Parenting

A Look At Lillian Watson’s 1948 Etiquette Manual Proves That 'Good Manners' Have Evolved

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When we think of the 1940s, our minds are immediately drawn to World War 2, even if it was before our time. In 1945, the war finally came to an end and many Americans were freed to occupy themselves with much more mundane concerns, and in rolled the era of finger waves and the Victory Roll. Tupperware (which should have had attached lids by the 21st century) was the new thing in town. And, lucky for every kindergartener who has struggled with laces, George de Mestral was busy perfecting his 1948 revolutionary invention, Velcro.

Also in 1948, Lillian Eichler Watson’s 1921 masterpiece, “The Standard Book of Etiquette,” was republished, and this seminal tome set the bar for good manners magnificently high.

A lot has changed since the 1940s, but they say that politeness is timeless. And overall they’re right, though as our society evolves, so does the way we define “polite” (because let’s face it, “The Standard Book of Etiquette” was, unsurprisingly for the times, ableist AF).

Let’s take a look at what Watson advises—and see if her guidance still rings true in 2021:

“Question: Is it bad form for a woman to knit while listening to a lecture?

Answer: It is discourteous to the lecturer.” (p. 433)

Watson makes a point: knitting in public can be distracting. Of course, we recently saw badass-gold-medal-winning Olympic diver Tom Daley knitting at the Olympics. Tom, you can do whatever the hell you want and wherever the hell you want to. Fashion a commemorative cardigan or make some lucky dog a sweater—and for the love of God, knit me up some doilies. You, my man, are my hero.

Something else to consider: some neurodiverse folks need something like knitting or another task to help them keep focus on listening in a lecture or meeting. And that is something dear Lillian didn’t seem to know much about.

“In a well-managed household, the telephone is always answered by a responsible person: never by a maid who cannot speak the language well, nor by a small child who knows only a few half-intelligible words.” (p. 365)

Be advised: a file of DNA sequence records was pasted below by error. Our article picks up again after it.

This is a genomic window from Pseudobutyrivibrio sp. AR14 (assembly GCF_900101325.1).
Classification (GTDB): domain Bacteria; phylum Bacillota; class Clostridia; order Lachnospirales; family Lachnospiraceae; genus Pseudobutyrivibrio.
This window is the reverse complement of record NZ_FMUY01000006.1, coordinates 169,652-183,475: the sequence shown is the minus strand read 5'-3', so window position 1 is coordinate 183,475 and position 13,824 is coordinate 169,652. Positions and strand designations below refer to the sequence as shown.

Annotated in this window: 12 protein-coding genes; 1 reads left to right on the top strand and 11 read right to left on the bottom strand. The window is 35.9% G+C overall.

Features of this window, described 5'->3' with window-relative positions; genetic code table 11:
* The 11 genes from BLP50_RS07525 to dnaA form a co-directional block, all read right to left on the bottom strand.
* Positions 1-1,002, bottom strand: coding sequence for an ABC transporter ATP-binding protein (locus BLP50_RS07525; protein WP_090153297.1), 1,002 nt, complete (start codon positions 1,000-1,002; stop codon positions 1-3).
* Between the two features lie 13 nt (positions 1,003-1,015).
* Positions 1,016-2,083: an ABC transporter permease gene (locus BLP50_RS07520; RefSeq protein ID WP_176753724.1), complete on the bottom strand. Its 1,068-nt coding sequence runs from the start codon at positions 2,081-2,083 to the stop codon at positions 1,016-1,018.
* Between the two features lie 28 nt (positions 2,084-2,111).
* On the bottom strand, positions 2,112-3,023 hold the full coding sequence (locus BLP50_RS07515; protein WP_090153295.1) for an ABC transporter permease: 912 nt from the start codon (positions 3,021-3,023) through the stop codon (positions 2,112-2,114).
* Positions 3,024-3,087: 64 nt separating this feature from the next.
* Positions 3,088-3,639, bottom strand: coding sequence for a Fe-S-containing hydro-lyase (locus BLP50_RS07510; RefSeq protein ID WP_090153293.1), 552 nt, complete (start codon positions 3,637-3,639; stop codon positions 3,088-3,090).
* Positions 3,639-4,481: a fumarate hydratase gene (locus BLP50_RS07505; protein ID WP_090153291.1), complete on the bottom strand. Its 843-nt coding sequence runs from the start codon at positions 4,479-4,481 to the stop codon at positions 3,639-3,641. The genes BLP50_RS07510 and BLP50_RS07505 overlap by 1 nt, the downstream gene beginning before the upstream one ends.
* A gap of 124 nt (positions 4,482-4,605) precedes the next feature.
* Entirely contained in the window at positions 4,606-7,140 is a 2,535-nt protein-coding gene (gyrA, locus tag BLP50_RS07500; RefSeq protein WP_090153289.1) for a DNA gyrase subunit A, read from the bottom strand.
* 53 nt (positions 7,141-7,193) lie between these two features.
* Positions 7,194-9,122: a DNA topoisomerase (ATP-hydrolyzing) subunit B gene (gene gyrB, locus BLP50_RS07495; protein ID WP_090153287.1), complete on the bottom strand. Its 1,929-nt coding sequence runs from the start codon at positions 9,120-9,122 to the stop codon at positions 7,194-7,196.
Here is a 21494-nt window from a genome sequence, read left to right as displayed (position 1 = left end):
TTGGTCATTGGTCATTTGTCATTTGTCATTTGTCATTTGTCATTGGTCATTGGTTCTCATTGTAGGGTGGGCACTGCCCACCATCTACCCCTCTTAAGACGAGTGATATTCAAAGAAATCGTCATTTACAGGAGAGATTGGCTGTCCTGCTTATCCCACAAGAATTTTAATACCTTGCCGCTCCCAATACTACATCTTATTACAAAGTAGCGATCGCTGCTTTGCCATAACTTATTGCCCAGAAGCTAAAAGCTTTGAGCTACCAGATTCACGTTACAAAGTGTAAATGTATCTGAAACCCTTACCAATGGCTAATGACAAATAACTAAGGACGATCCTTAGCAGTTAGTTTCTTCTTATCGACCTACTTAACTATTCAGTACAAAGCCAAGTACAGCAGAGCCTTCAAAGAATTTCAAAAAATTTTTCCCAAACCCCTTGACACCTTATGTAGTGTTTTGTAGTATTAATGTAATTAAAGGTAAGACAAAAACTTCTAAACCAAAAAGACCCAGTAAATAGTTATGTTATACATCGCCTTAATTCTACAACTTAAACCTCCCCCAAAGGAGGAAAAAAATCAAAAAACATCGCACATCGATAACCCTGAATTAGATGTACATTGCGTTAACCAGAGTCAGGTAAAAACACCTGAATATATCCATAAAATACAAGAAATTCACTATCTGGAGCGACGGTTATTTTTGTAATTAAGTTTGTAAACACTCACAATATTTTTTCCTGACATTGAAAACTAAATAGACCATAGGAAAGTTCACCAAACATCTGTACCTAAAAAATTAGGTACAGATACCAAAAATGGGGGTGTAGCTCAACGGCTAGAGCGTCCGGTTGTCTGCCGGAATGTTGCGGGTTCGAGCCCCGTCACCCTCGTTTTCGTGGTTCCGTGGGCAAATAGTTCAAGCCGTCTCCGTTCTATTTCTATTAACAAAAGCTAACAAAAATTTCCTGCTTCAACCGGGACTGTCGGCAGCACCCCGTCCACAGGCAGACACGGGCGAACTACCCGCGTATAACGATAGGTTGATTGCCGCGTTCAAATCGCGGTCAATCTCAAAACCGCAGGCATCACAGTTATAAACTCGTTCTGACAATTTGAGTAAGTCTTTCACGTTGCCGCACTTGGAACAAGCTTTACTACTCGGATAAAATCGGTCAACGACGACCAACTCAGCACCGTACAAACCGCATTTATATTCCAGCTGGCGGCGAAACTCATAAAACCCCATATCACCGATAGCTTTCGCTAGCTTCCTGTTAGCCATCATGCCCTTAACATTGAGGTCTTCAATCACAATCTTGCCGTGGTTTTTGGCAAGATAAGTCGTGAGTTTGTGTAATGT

As Watson suggests, you should never let an irresponsible person answer the phone. But what’s the deal with having a maid, anyway? Get off your ass and pick up your own oily, stiff truss. And then go study a second language instead of sitting in your $13,000 Wegner Swivel Chair, thinking about an idyllic, white supremacist future when it will be illegal to speak anything but star-spangled American.

Again, we see here that Watson made zero attempt at inclusivity with her close-minded remarks.

“Sometimes there is an awkward pause between strangers who have just been introduced…. Make some remark that graciously opens the way to easy conversation between you. It needn’t be anything clever or important. Any simple casual remark will do for your opening gambit…and let it flow where it will.” (p. 20)

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It’s almost like Watson was anticipating the 2020s when she advised us to let the conversation “flow where it will.” Like our ancestors, we don’t need to fill blank air-time with chit-chat about the weather. That is why, if the conversation organically leads in that direction, we can talk about how Sasquatch is as real as hammer toes. While politics, religion, money, and sex are off limits, there’s no reason we can’t broach foot fetishism (it’s not really sex) and the opinion that the COVID-19 vaccination implants a microchip in every ignoramus who gets it. Awkward pauses will always present a great opportunity to educate others!